WestJet, Delta to submit revised JV application

WestJet's CEO says his LCC remains fully committed to the idea of a joint venture and believes Delta Air Lines is too.

Canadian LCC WestJet will refile its application to the US Transportation Department (DOT) to be allowed to enter a joint venture (JV) with Delta Air Lines, WestJet CEO Ed Sims says.

DOT tentatively approved the JV application in October 2020, but applied a number of conditions, including taking WestJet’s ULCC subsidiary, Swoop, out of the JV and divesting 16 takeoff and landing slots at New York LaGuardia Airport (LGA). The airlines withdrew their application in November 2020, describing the conditions, especially the slots divestiture requirement, as “unreasonable and unacceptable.”

As guest speaker on an International Aviation Club of Washington webinar July 22, Sims said WestJet remained fully committed to the JV and believed Delta was similarly committed, so they will revise and refile their application.

“You have to take a stand” when DOT rules as it did on a slot-constrained airport like LaGuardia, Sims said, adding that he and Delta CEO Ed Bastian “think very similarly ... and are not fans of big government.”

Sims, who has announced he will step down at the end of 2021 after four years as EVP, commercial, then CEO at WestJet, did not give a time line. But he did say WestJet was looking forward to ultimately expanding the Delta relationship into the transatlantic market via Delta’s SkyTeam alliance partners Air France and KLM.

WestJet plans to launch service to KLM hub Amsterdam Schiphol (AMS) and also resume service to Paris Charles de Gaulle (CDG) in August. The AMS service from WestJet’s home hub at Calgary International Airport (YYC) will operate twice weekly beginning Aug. 5, increasing to 3X-weekly on Sept. 9.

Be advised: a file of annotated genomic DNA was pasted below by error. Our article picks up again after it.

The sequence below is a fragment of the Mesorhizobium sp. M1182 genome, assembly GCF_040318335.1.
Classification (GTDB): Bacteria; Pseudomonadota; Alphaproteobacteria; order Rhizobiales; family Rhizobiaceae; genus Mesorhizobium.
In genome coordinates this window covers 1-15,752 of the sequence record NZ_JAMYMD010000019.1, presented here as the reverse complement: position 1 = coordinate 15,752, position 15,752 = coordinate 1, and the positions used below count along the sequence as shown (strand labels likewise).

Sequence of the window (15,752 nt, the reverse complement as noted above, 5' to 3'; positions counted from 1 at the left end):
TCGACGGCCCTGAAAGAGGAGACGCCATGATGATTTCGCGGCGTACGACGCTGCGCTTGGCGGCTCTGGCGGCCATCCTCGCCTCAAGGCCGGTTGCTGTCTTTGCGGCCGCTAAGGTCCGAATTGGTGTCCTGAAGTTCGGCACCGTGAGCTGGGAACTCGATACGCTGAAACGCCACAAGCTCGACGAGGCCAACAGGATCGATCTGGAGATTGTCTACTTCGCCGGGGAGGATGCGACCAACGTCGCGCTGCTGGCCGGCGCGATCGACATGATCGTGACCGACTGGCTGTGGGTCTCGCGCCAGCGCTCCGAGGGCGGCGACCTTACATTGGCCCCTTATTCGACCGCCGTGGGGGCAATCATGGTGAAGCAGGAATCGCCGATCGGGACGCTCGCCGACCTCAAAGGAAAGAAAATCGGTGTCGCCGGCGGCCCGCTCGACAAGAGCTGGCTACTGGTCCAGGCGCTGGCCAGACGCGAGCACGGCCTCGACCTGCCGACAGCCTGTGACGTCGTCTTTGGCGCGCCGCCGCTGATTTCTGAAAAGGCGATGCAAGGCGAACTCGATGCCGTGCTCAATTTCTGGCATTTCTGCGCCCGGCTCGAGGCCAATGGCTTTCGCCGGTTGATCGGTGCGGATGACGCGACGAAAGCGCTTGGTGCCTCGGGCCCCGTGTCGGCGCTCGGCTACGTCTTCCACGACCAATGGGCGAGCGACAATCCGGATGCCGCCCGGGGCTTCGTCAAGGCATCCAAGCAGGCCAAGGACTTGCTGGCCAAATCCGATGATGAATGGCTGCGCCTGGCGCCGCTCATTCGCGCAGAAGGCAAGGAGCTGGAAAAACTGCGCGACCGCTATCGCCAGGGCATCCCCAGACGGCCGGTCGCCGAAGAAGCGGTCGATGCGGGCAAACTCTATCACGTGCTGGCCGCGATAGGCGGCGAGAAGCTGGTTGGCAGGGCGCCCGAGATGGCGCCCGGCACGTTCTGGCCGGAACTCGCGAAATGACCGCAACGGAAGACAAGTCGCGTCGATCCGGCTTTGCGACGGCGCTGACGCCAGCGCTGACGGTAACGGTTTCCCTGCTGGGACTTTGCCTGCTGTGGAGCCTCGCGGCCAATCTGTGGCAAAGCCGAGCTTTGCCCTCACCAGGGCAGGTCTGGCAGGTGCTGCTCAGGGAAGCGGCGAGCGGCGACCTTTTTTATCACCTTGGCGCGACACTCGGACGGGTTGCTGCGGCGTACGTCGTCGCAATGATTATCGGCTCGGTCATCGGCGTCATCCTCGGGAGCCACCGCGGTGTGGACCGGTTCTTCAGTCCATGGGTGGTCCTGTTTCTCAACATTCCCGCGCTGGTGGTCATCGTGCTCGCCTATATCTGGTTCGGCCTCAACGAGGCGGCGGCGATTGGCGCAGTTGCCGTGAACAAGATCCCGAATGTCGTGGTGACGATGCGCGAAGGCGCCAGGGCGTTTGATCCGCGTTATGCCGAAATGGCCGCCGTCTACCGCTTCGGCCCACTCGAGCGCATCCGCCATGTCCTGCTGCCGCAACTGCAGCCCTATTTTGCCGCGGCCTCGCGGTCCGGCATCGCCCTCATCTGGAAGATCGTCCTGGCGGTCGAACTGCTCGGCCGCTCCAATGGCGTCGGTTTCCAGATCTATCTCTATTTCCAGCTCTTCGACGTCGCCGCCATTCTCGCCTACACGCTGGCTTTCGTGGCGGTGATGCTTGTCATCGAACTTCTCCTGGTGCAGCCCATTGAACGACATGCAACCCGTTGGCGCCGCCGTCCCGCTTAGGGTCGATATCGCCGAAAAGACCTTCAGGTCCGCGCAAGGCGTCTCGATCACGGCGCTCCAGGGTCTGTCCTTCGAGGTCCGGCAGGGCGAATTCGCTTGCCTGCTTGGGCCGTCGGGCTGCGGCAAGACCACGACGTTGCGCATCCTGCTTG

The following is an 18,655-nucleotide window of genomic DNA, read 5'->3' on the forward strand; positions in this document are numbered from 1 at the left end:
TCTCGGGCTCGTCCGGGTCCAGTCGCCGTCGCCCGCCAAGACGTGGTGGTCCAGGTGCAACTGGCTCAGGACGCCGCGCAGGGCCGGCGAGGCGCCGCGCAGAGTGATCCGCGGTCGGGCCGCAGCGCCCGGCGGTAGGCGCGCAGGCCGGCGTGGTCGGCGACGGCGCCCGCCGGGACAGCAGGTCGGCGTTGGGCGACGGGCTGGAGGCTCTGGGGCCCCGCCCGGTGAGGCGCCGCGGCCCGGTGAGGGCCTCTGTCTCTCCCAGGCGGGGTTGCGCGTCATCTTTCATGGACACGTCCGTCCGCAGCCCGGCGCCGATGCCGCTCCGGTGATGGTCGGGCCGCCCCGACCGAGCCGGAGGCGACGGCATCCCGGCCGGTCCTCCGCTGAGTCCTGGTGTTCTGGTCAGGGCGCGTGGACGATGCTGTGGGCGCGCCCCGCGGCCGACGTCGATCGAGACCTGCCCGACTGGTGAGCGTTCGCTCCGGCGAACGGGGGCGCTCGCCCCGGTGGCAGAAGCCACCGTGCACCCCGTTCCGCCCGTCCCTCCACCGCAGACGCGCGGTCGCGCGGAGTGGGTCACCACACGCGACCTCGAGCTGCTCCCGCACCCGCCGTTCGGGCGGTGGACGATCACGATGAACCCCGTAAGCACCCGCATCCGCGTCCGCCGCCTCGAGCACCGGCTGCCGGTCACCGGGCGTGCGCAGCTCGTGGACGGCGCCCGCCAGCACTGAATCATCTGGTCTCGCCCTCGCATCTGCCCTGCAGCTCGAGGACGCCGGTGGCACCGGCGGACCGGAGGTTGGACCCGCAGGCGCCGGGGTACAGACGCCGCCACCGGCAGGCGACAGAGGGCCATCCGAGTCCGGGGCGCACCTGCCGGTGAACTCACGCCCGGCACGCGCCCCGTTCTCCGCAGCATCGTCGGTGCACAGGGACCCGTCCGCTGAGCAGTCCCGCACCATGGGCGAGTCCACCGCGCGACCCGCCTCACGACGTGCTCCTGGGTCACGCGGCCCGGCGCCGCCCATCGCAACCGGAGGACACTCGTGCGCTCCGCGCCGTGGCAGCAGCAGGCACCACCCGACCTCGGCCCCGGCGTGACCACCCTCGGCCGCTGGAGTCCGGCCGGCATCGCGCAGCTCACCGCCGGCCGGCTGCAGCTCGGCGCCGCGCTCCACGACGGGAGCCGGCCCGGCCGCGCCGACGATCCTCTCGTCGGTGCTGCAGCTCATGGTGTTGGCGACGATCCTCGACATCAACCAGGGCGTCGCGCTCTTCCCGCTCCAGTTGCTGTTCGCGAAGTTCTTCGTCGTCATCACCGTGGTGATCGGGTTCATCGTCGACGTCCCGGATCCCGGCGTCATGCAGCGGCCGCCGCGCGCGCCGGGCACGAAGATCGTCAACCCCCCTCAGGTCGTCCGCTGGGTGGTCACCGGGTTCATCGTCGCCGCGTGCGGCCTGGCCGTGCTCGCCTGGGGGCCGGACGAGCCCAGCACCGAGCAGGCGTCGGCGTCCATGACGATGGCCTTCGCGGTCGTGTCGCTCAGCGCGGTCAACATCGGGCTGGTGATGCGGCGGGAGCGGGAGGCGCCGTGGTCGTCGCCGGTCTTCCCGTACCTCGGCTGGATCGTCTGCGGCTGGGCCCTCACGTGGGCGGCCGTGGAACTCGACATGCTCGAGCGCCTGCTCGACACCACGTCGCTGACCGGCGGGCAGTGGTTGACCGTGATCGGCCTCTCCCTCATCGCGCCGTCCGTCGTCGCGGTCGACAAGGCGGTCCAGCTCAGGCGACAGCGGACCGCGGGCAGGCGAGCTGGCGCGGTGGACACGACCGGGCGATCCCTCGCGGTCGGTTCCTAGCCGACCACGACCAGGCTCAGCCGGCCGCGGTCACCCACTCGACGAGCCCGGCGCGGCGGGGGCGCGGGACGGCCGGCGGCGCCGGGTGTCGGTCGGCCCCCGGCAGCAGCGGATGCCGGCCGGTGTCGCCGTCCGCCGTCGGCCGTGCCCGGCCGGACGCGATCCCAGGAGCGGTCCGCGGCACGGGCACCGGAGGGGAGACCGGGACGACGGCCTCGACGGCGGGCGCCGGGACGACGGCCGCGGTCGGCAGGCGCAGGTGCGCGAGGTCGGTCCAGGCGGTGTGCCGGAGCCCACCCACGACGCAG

WestJet operates six Boeing 787-800s on its long-haul routes. Four more are to be delivered soon and WestJet has options on 10 more. Its short- and medium-haul fleet consists of 737-700/800s and 737 MAXs.

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Sims said WestJet’s costs were cut 72% in response to the pandemic and a drastic drop in demand for air travel. Unlike the US and many European countries, the Canadian government was reluctant to provide sector-specific aid to industries, a policy that has changed recently but extends only to payrolls support and potential access to loans as opposed to grants. Sims said he did not believe that debt was the solution to climb out of the demand shortfall. “The wage support is greatly appreciated, but I’m not a believer in a complex debt structure or feel that’s the best use of the public purse,” Sims said.

Canada’s strict and lengthy lockdown and travel restrictions, cutting off international access and some inter-province travel, forced some carriers to suspend operations. WestJet maintained minimum services throughout but had to cut costs by while still losing money “on every single seat” at the lowest point, Sims said.

“I’d love to think that the majority of [those cost cuts] is permanent,” Sims said, explaining that WestJet has a 35%-40% cost advantage over its closest competitor, allowing it to discount fares by similar amounts. “So we will keep the core of that.”

But Sims noted that Canada’s privately owned air traffic control system provider, NavCanada, and some Canadian airports have looked to recoup their losses through significant fee hikes. NavCanada is increasing its fees by 29.5% and Winnipeg Airport (YWG) has introduced a 52% fee hike, Sims said. After the government elections in fall 2021, WestJet will be asking for regulatory reform with regards to ATC and airport charges.

The past eight weeks, as restrictions have started to lift, “have been spectacular” in terms of bookings and demand, Sims said, and will further improve when Canada reopens its border to fully vaccinated Americans and Canadian citizens in August, with a similar policy for all visitors in September.

Photo credit: Delta Air Lines